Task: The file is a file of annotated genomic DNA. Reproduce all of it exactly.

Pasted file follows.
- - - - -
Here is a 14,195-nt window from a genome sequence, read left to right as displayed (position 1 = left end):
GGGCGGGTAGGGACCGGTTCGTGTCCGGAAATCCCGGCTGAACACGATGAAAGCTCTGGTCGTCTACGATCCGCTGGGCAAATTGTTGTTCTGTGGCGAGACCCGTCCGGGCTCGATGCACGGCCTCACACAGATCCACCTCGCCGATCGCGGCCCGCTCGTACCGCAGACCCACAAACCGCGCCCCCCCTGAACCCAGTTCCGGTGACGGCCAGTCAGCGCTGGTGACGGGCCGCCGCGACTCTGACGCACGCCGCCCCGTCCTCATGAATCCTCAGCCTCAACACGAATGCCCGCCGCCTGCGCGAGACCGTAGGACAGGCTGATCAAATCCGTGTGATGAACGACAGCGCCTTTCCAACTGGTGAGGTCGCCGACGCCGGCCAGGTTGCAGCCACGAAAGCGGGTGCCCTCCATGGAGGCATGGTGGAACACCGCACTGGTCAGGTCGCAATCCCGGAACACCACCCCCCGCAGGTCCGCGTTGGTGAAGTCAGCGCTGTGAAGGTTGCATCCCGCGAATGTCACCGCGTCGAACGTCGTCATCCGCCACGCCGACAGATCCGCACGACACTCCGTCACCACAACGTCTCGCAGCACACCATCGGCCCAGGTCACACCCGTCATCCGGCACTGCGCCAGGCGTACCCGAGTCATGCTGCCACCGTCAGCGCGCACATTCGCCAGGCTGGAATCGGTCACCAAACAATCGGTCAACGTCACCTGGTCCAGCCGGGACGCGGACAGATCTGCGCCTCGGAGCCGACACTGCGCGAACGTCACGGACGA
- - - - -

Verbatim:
Here is a 14,195-nt window from a genome sequence, read left to right as displayed (position 1 = left end):
GGGCGGGTAGGGACCGGTTCGTGTCCGGAAATCCCGGCTGAACACGATGAAAGCTCTGGTCGTCTACGATCCGCTGGGCAAATTGTTGTTCTGTGGCGAGACCCGTCCGGGCTCGATGCACGGCCTCACACAGATCCACCTCGCCGATCGCGGCCCGCTCGTACCGCAGACCCACAAACCGCGCCCCCCCTGAACCCAGTTCCGGTGACGGCCAGTCAGCGCTGGTGACGGGCCGCCGCGACTCTGACGCACGCCGCCCCGTCCTCATGAATCCTCAGCCTCAACACGAATGCCCGCCGCCTGCGCGAGACCGTAGGACAGGCTGATCAAATCCGTGTGATGAACGACAGCGCCTTTCCAACTGGTGAGGTCGCCGACGCCGGCCAGGTTGCAGCCACGAAAGCGGGTGCCCTCCATGGAGGCATGGTGGAACACCGCACTGGTCAGGTCGCAATCCCGGAACACCACCCCCCGCAGGTCCGCGTTGGTGAAGTCAGCGCTGTGAAGGTTGCATCCCGCGAATGTCACCGCGTCGAACGTCGTCATCCGCCACGCCGACAGATCCGCACGACACTCCGTCACCACAACGTCTCGCAGCACACCATCGGCCCAGGTCACACCCGTCATCCGGCACTGCGCCAGGCGTACCCGAGTCATGCTGCCACCGTCAGCGCGCACATTCGCCAGGCTGGAATCGGTCACCAAACAATCGGTCAACGTCACCTGGTCCAGCCGGGACGCGGACAGATCTGCGCCTCGGAGCCGACACTGCGCGAACGTCACGGACGA